Trade secrets
A “trade secret” is defined as any product, operating formula, pattern, device or other compilation of information which is used in a business, which gets its economic value from being kept secret, and gives the business a competitive advantage.
The Bank Note printing and coin mintingindustry depends heavily on trade secret protection. Anti-counterfeiting technology and other security features are confidential and are fiercely protected as trade secrets.
Duration of trade secret protection
The duration of trade secret protection is potentially perpetual, as it continues as long as you can keep your “trade secret” secret!

Copyrights
A copyright gives the holder of such copyright the exclusive right to control exploitation, production and adaptation of such a work for a certain period of time.
Copyright exists in a work on the basis of originality and fixation. Copyright protection is particularly important to the protection of our national currency.It would cover Bank notes, coins and even the images on the notes and the notes should bear the mark that they are copyright protected and that the copyright vests in the Federal Government of Nigeria.

The need for proper “IP” contract review of Governmental contracts
The Nigerian Government needs proper contract review of the contracts its officials signs with foreigners; this is even more important when intellectual property rights are involved.The recent comments attributed to a high ranking official in Nigeria belies a lack of understanding or knowledge of Intellectual Property, its impact on our national currency, our national economyand its impact on our national security!Our Government officials need to ensure that our naira and kobo are protected from patent trolls and other IP predators as a crucial part of our national security.

Contractual Terms should state that all IP vests in the Federal Government
Whether the government gets foreigners to design our currency notes or designs our currency notes in house the provisions of every contract we sign for design and printing of our currency notes must clearly state that all Intellectual Property rights remain with the Federal Republic of Nigeria.This would help us avoid the ugly situation that occurred earlier this year as there was a case of copyright infringement affecting Uganda’s bank notes, a copyright holder claiming rights over a work depicted on the bank note sued the Bank of Uganda.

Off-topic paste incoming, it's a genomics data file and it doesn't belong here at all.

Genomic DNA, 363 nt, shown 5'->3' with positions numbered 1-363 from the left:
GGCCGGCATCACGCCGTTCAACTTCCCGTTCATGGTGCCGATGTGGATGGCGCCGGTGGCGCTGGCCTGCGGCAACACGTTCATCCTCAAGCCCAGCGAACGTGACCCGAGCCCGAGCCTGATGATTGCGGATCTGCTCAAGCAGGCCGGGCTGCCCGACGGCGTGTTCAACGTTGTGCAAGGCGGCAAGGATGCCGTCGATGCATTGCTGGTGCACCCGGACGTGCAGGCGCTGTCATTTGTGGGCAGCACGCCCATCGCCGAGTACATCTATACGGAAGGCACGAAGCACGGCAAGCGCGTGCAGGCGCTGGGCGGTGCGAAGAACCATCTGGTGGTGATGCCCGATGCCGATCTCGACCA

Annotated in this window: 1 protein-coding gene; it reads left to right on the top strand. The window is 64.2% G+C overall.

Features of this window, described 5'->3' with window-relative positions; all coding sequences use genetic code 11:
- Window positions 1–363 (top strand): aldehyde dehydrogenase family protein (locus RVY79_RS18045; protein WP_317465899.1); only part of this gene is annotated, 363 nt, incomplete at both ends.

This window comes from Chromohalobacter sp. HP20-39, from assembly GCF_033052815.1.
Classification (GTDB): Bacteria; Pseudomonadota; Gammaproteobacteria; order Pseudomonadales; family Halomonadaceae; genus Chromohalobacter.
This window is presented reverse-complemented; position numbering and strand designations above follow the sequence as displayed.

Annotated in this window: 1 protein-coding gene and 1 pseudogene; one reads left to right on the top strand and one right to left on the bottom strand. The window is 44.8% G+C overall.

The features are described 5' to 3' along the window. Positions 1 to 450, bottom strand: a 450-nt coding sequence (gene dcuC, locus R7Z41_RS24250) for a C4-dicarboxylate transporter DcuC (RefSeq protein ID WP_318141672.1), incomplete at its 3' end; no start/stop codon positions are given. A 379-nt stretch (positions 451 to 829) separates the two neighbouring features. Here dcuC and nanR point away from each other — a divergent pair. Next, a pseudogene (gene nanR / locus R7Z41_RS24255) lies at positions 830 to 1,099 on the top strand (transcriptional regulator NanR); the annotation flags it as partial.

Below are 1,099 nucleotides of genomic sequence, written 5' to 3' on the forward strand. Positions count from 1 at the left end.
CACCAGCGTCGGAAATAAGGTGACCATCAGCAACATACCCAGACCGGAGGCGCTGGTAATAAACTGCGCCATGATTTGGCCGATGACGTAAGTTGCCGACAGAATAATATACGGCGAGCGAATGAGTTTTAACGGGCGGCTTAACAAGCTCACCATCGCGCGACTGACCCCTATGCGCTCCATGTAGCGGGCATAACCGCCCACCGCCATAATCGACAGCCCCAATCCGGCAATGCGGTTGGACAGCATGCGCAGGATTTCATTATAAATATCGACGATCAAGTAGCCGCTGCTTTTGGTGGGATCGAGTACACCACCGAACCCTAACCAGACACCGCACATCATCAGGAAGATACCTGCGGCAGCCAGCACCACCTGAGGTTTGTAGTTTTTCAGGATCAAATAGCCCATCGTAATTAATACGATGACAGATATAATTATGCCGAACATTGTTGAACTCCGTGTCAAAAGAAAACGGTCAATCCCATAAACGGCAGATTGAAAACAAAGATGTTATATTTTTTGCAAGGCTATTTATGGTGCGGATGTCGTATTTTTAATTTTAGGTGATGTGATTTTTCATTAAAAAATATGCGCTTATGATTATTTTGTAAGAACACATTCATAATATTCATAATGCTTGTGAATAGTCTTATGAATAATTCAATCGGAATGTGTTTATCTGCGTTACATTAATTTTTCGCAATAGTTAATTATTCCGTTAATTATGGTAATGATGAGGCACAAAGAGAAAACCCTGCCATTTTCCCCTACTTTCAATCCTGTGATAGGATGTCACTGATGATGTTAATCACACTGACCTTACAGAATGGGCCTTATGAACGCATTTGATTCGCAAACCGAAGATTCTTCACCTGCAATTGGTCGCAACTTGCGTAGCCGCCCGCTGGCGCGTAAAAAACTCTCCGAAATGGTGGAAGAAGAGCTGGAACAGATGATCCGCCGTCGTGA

Perhaps our constitution should our constitution should be amended to reflect this reality.For instance Article 231 (3) of the Kenyan Constitution has introduced a new requirement that notes and coins issued by the Central Bank of Kenya should bear images that depict or symbolise Kenya or an aspect of Kenya.

TRADEMARKS
Section 62 of the Trademarks Act grants protection to the “Coat of Arms” of both State and Federal Governments by placing clear restrictions on the registration of any brand bearing these Arms.

Naira and KoboDesign and Printing Transactions
The ministries, departments and agencies responsible for giving out contracts to engage foreign companies to print the naira need to consult IP experts skilled in contract review and IP audits in order to ensure that all intellectual property rights pertaining to the naira are assigned to Nigeria and not licensed to us at cut throat rates.
The value of I.P. is a monetary compensation that is expected to be received from licensing of I.P. or from sale or exchange of other intangible assets.

Actions for Infringement cast doubt on currency
If by chance Nigeria was face to face with an infringement action where infringement were established, there is a possibility the confidentiality of the security features of our Naira banknotes could be endangered. We cannot risk Nigerians doubting the validity of our cash as a means of paying for goods and services.

Conclusion
Here is an appeal to our government officials to ensure that our naira and kobo are protected from patent trolls and other IP predators as a crucial part of our national security.
Given the crucial importance legal tender banknotes and coins have for economic life in Nigeria, it might be of interest to Nigeria to carry out an audit of all Intellectual Property belonging to government ministries, departments and agencies and the national laws concerning compulsory licensing of IPR related to naira and kobo.
As they say let us give unto Caesar what is Caesar’s!

On the 23rd of August 2012 the Governor of Central Bank of Nigeria at a press briefing announced the apex’s banks plan titled “PROJECT CURE” to restructure Nigeria’s currency by the coining of the N20 (twenty), N10 (ten), and N5 (five) naira notes and the introduction of the five thousand naira note.